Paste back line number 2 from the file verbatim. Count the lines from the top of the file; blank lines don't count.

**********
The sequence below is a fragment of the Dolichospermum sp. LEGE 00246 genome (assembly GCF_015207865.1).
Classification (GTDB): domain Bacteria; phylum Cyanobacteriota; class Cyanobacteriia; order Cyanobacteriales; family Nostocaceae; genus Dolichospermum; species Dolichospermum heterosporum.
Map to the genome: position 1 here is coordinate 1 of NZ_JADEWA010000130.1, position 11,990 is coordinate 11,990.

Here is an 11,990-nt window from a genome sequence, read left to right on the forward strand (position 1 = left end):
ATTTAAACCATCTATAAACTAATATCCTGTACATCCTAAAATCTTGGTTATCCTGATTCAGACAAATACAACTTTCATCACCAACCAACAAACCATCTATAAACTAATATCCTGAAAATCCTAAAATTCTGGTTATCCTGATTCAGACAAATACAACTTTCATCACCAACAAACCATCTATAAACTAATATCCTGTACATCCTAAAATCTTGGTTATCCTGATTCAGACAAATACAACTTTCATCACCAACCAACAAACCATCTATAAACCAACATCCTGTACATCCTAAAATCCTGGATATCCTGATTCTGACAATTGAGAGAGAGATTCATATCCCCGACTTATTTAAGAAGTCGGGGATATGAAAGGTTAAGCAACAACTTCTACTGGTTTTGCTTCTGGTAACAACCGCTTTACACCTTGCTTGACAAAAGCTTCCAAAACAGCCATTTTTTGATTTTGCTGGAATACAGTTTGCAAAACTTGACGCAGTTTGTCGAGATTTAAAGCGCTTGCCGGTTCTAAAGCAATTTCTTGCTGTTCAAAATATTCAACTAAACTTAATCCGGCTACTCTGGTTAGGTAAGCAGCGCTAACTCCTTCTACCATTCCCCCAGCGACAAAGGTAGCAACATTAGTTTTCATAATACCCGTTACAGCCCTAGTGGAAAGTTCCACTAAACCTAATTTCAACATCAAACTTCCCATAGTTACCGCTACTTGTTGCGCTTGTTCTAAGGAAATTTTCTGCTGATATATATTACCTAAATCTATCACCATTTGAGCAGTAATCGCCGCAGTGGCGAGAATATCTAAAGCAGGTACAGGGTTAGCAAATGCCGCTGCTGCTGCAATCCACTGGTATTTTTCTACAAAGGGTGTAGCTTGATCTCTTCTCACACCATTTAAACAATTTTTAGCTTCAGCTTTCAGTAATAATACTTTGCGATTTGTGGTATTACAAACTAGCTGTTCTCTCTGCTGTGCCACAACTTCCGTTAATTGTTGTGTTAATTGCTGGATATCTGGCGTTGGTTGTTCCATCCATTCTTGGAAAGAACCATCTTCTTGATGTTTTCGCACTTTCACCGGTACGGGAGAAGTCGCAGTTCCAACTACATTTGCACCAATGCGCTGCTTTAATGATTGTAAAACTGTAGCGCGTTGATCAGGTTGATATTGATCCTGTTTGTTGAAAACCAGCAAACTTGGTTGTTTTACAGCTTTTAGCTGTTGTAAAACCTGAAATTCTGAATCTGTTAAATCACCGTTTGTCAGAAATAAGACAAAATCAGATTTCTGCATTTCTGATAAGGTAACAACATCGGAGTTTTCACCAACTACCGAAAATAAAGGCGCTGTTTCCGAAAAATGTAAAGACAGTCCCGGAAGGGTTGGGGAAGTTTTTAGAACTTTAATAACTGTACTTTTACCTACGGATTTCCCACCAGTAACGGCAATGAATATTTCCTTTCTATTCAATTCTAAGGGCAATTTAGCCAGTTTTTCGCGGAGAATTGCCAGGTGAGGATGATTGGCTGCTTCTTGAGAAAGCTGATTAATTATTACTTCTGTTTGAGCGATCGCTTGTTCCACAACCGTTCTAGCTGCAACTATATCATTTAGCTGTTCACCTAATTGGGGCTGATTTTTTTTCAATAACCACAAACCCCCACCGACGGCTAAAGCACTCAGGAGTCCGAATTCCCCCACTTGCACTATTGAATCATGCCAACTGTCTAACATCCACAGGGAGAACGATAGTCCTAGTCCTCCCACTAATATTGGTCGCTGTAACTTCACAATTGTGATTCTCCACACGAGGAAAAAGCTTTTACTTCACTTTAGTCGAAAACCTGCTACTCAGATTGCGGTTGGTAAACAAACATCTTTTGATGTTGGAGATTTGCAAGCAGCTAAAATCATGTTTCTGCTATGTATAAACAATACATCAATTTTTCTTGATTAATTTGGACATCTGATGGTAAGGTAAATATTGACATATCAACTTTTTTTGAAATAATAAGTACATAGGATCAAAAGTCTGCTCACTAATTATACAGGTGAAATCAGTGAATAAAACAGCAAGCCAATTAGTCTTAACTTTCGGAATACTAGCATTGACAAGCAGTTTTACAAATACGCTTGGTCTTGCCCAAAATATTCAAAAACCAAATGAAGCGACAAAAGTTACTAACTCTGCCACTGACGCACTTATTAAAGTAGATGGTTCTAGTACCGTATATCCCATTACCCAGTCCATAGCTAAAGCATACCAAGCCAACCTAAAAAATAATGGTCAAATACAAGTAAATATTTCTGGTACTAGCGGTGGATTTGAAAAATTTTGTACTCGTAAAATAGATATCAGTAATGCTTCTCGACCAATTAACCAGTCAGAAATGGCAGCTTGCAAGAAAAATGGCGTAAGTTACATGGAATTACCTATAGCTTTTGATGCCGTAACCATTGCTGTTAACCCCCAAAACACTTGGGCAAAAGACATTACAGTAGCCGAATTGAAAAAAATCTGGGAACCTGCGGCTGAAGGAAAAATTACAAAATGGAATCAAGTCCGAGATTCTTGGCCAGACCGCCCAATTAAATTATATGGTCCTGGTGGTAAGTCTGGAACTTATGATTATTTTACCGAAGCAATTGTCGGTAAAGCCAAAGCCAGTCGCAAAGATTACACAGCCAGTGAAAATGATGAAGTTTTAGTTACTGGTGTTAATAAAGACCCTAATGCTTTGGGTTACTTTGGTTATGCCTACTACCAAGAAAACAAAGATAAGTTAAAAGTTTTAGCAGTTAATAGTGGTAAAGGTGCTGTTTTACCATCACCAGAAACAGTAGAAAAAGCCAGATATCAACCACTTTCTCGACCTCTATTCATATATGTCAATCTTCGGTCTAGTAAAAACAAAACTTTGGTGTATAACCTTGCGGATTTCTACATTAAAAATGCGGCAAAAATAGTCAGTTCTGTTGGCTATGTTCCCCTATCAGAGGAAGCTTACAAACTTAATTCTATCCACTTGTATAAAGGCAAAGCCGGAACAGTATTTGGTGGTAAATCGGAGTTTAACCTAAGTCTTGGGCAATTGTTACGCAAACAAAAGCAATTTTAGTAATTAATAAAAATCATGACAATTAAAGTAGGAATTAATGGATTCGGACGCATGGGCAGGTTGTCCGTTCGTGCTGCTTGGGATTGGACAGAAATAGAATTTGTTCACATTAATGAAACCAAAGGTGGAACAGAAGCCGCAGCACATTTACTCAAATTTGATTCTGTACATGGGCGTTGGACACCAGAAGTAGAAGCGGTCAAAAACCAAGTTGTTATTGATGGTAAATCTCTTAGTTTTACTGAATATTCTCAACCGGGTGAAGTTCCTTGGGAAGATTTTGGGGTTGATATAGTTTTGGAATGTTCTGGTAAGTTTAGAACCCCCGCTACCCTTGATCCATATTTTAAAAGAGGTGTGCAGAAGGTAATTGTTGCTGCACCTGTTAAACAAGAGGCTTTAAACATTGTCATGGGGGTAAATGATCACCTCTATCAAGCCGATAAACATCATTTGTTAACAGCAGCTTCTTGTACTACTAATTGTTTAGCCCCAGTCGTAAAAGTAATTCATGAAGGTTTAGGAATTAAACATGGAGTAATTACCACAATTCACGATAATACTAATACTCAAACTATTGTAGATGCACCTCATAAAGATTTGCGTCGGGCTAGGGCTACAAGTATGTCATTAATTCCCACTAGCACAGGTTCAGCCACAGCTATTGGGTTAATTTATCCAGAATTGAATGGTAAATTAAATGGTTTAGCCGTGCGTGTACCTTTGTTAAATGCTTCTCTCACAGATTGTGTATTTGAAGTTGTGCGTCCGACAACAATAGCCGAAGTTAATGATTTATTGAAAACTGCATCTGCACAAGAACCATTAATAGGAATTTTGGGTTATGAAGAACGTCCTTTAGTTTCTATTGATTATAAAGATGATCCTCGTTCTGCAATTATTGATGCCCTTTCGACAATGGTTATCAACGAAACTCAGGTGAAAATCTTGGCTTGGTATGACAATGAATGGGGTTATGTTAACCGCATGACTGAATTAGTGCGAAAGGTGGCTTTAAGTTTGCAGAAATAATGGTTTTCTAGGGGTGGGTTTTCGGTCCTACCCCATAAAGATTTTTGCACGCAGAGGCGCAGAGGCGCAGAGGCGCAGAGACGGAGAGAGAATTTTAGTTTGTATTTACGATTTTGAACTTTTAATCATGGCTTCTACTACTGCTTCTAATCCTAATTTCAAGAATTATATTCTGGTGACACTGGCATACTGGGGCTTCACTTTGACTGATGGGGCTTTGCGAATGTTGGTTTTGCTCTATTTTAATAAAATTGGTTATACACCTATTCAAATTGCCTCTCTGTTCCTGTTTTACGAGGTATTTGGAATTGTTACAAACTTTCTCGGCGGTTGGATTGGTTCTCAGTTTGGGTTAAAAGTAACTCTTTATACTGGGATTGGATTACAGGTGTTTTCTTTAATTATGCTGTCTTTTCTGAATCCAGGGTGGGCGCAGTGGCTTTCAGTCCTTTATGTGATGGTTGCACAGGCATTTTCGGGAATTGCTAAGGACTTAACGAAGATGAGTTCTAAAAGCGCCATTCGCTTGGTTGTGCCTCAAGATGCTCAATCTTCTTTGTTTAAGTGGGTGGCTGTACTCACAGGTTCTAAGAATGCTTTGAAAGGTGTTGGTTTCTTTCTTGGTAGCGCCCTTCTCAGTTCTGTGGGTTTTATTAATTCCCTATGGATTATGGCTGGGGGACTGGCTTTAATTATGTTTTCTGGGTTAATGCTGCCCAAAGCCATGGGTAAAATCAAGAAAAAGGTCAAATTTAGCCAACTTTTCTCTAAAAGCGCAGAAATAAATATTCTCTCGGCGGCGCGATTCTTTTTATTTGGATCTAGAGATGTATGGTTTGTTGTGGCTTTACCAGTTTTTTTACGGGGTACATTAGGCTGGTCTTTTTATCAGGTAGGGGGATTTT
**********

Classification (GTDB): domain Bacteria; phylum Cyanobacteriota; class Cyanobacteriia; order Cyanobacteriales; family Nostocaceae; genus Dolichospermum; species Dolichospermum heterosporum.